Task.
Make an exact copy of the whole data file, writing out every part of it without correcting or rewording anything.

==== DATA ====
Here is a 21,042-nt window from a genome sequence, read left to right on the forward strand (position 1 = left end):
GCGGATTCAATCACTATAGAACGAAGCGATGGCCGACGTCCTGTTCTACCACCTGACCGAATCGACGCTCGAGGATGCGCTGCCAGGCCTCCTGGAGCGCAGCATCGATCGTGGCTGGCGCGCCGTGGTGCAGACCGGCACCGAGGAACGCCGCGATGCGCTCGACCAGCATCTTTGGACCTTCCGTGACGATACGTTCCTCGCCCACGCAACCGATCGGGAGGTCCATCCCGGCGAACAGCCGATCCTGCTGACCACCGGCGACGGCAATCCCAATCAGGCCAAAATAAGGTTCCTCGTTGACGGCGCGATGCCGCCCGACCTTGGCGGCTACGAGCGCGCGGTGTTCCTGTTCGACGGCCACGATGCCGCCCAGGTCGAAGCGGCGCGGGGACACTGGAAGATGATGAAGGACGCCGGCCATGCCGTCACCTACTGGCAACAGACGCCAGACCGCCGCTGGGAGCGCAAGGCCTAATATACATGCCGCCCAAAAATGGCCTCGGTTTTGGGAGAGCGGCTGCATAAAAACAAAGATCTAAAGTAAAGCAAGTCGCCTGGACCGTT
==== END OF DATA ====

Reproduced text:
Here is a 21,042-nt window from a genome sequence, read left to right on the forward strand (position 1 = left end):
GCGGATTCAATCACTATAGAACGAAGCGATGGCCGACGTCCTGTTCTACCACCTGACCGAATCGACGCTCGAGGATGCGCTGCCAGGCCTCCTGGAGCGCAGCATCGATCGTGGCTGGCGCGCCGTGGTGCAGACCGGCACCGAGGAACGCCGCGATGCGCTCGACCAGCATCTTTGGACCTTCCGTGACGATACGTTCCTCGCCCACGCAACCGATCGGGAGGTCCATCCCGGCGAACAGCCGATCCTGCTGACCACCGGCGACGGCAATCCCAATCAGGCCAAAATAAGGTTCCTCGTTGACGGCGCGATGCCGCCCGACCTTGGCGGCTACGAGCGCGCGGTGTTCCTGTTCGACGGCCACGATGCCGCCCAGGTCGAAGCGGCGCGGGGACACTGGAAGATGATGAAGGACGCCGGCCATGCCGTCACCTACTGGCAACAGACGCCAGACCGCCGCTGGGAGCGCAAGGCCTAATATACATGCCGCCCAAAAATGGCCTCGGTTTTGGGAGAGCGGCTGCATAAAAACAAAGATCTAAAGTAAAGCAAGTCGCCTGGACCGTT